There is a meme going around on social media about consent and how it should be stated. There have been rebuttals to it stating:
“When you are having a baby you have to expect that you will have things done to you. It is expected.”
“This meme is disgusting. Women do not need to have vaginal exams at all. Stop vaginal exams all together. Stop this disgusting meme.”
“I am grateful for this meme because of what was done to me in my labour. I asked my Doctor to stop because she was hurting me and she didn’t listen. It really traumatized me.”
Consent is imperative in all aspects of our daily life. Consent is incredibly important when it comes to birth, and there are so many reasons why.
We, in Western culture cross many blurred lines when it comes to consent. We can see at the world level right now that lack of consent is incredibly damaging, traumatizing and terrifying for many individuals. We all have evidence in our daily lives of what our lived experiences are when we feel like boundaries have been crossed and informed consent has not been our reality. Each person’s lived experience will be different and we need to be completely trauma informed around the topic of consent.
If a birthing individual has a trauma history, re victimization can happen frequently in the birthing process with the policies and procedures that are community standard. A birthing individual needs to feel emotionally and physically safe during the whole process of the birth. Each step of the process must be met with permission for each procedure, each intervention, each attempt to examine the birthing individual’s body. Body autonomy is crucial for each individual because if the primary care providers do not have knowledge of a trauma history, vicarious trauma can often be the birther’s lived experience of birth. Compassionate care and including the birthing individual in every situation every step of the way needs to be the norm. Birth has to include the person giving birth, it is not to happen “to them.”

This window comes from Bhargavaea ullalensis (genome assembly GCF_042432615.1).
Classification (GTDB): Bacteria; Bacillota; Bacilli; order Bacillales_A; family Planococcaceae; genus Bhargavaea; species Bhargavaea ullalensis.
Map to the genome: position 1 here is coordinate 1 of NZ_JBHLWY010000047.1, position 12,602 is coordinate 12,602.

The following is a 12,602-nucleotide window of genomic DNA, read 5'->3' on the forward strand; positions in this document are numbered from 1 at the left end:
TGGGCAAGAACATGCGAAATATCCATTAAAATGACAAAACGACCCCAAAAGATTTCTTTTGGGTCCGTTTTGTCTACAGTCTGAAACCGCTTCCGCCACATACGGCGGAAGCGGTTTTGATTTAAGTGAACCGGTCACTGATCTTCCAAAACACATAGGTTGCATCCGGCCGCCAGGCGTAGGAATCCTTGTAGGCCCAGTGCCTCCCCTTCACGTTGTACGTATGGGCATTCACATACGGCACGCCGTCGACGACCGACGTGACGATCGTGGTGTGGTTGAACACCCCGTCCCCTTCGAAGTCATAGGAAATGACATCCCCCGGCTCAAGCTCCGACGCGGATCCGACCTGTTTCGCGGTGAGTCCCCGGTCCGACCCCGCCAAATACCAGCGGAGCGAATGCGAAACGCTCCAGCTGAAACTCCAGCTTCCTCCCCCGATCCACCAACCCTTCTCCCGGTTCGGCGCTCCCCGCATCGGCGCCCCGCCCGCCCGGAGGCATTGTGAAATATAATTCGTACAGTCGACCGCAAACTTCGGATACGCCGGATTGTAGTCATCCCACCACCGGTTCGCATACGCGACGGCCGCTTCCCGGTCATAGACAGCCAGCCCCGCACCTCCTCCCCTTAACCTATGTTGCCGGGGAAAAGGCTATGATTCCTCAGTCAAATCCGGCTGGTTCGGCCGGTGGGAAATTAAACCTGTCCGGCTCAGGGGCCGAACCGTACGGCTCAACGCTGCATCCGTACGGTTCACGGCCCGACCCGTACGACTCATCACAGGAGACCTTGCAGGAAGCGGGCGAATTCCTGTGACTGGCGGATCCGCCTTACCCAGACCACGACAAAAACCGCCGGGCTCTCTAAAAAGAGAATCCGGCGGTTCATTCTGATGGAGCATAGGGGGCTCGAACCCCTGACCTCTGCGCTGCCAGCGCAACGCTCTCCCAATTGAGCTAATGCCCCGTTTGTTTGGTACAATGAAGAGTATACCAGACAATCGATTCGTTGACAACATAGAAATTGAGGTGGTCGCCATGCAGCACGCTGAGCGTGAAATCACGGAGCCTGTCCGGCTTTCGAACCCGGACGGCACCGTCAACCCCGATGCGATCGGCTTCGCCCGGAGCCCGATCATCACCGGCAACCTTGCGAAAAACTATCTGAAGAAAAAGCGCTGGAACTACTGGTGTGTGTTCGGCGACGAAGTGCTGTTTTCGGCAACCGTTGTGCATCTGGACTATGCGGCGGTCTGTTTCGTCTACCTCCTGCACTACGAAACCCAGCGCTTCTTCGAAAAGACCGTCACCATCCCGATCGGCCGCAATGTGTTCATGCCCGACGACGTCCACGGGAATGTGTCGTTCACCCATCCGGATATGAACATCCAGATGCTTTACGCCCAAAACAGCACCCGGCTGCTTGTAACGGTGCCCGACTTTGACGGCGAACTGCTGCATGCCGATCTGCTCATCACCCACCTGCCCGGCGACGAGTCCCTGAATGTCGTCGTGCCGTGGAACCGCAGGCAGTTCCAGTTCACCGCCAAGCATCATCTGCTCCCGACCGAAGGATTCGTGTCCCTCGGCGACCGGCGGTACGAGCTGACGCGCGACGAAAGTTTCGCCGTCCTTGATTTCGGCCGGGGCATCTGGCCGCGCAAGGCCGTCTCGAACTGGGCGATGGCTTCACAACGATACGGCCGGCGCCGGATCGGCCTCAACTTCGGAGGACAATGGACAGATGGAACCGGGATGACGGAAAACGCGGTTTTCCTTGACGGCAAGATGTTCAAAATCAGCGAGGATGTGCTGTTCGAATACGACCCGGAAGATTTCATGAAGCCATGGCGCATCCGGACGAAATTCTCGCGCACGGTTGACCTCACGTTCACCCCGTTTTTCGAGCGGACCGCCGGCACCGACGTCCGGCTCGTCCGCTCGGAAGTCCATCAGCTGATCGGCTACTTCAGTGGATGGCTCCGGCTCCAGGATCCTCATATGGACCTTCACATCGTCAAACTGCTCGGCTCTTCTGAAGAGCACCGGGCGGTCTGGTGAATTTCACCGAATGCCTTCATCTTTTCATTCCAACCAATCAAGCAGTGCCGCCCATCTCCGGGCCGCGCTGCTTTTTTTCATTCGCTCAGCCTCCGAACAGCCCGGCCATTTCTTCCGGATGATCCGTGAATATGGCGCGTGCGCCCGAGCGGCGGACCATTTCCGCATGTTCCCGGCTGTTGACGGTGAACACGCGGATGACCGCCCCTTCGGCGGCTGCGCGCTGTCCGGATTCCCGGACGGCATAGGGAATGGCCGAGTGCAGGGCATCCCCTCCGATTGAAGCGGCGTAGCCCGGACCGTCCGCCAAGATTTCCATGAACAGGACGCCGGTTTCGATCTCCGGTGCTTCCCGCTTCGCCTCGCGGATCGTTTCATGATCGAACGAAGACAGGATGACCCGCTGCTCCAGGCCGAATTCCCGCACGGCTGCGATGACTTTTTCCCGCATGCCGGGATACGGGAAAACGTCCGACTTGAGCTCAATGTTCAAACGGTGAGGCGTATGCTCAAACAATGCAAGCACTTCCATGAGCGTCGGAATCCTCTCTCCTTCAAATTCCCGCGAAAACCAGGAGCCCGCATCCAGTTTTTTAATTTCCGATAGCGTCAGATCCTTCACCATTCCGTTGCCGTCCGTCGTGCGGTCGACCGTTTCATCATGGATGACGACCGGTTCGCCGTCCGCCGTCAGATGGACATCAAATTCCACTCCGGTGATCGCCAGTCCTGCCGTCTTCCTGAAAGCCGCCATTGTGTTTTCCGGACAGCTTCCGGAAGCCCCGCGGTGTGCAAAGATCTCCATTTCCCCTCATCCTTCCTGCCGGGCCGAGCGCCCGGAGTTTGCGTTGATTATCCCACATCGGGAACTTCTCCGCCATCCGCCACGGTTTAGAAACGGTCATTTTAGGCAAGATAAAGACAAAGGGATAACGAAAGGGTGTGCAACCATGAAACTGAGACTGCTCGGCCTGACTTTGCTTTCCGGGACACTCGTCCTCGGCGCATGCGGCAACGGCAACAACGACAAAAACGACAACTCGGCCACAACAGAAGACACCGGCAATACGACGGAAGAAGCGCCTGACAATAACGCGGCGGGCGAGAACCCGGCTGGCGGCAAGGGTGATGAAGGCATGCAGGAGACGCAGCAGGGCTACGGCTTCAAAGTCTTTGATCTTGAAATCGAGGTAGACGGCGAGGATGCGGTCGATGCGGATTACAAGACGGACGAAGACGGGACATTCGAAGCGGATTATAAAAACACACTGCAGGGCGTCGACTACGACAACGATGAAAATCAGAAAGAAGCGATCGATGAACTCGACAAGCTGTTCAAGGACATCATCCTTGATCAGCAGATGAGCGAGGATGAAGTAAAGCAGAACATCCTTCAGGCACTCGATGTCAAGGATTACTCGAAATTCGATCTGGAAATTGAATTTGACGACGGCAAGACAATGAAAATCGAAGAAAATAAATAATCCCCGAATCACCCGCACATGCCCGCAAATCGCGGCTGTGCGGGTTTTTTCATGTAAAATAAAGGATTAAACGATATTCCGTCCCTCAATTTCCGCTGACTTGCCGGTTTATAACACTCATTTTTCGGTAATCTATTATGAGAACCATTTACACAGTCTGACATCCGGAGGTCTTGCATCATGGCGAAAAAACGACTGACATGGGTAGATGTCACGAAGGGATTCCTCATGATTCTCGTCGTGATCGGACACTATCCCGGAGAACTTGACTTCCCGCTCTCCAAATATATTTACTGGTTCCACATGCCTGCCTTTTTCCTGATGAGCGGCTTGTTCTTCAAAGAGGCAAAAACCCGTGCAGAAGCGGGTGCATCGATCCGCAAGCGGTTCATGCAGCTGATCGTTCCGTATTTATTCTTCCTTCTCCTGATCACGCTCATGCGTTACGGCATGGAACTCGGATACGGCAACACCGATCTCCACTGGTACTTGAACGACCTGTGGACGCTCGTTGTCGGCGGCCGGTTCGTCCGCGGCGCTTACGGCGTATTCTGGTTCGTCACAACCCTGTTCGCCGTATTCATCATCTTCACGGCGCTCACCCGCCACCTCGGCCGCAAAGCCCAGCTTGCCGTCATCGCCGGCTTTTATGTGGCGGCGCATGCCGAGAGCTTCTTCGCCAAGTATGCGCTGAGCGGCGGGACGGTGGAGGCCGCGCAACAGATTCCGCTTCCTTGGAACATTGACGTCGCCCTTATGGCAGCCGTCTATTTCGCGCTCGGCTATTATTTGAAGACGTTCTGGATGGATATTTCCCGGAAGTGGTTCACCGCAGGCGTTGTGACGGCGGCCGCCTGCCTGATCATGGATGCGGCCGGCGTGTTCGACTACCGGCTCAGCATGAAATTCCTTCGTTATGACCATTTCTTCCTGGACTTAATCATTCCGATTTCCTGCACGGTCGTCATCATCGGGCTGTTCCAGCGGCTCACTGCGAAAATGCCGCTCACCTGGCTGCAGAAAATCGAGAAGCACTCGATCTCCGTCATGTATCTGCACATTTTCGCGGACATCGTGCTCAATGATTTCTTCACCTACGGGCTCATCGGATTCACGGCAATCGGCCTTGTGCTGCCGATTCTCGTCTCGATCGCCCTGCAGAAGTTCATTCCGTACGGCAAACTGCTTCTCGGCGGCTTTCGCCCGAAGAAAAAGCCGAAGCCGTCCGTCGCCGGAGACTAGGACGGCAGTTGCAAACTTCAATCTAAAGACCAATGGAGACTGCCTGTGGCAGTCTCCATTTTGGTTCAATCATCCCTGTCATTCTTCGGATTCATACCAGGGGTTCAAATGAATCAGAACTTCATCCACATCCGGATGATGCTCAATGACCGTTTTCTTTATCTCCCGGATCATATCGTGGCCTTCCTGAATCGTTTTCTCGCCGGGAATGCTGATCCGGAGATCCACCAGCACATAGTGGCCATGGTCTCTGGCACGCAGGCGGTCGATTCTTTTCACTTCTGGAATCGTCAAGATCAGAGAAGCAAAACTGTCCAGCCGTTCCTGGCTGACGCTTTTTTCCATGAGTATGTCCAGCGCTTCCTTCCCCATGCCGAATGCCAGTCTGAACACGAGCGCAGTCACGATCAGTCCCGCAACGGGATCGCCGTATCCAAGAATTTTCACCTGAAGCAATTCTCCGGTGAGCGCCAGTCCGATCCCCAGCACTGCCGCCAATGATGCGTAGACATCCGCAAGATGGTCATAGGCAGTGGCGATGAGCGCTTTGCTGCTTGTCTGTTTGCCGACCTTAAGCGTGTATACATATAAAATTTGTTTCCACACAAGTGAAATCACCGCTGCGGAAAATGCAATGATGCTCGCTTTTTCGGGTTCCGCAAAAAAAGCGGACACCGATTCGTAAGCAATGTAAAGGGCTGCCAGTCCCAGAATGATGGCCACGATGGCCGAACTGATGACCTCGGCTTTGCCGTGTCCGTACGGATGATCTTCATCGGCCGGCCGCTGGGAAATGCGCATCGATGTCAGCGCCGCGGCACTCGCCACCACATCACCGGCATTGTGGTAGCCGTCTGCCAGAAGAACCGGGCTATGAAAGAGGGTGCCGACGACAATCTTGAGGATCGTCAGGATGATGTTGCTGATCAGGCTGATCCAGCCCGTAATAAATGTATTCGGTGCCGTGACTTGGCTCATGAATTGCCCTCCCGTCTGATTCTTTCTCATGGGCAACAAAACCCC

Implied consent is often the belief system of institutions and hospitals, and when forms are signed, many people believe that they are handing their well being over to those in charge of their care. It is not true and does not have to be this way. Many of our clients tell us about their birth experiences and the trauma they suffered and did not know they could advocate for themselves, and also were unaware that their partners could advocate. Many clients tell us that they did not even know how to discuss advocacy with their partners. Clients may not disclose their trauma history to their partners, may not be fully aware of their trauma themselves, and trauma may in fact surface during birth. We must be aware of this and know how to provide the right support to traumatized individuals and how to provide informed consent so that clients are not traumatized by their experiences.
As doulas, we are trauma informed. We do our very best to understand how birth can impact each individual and help provide support to make sure that trauma informed care is carried out. We are there to advocate, support and work with our clients and their health care providers around informed consent.
Birth shouldn’t be scary. Birth should be on your terms. Care provided in birth needs to ensure the birthing individual has the felt experience of being safe, seen, secure and soothed. Every step of the way.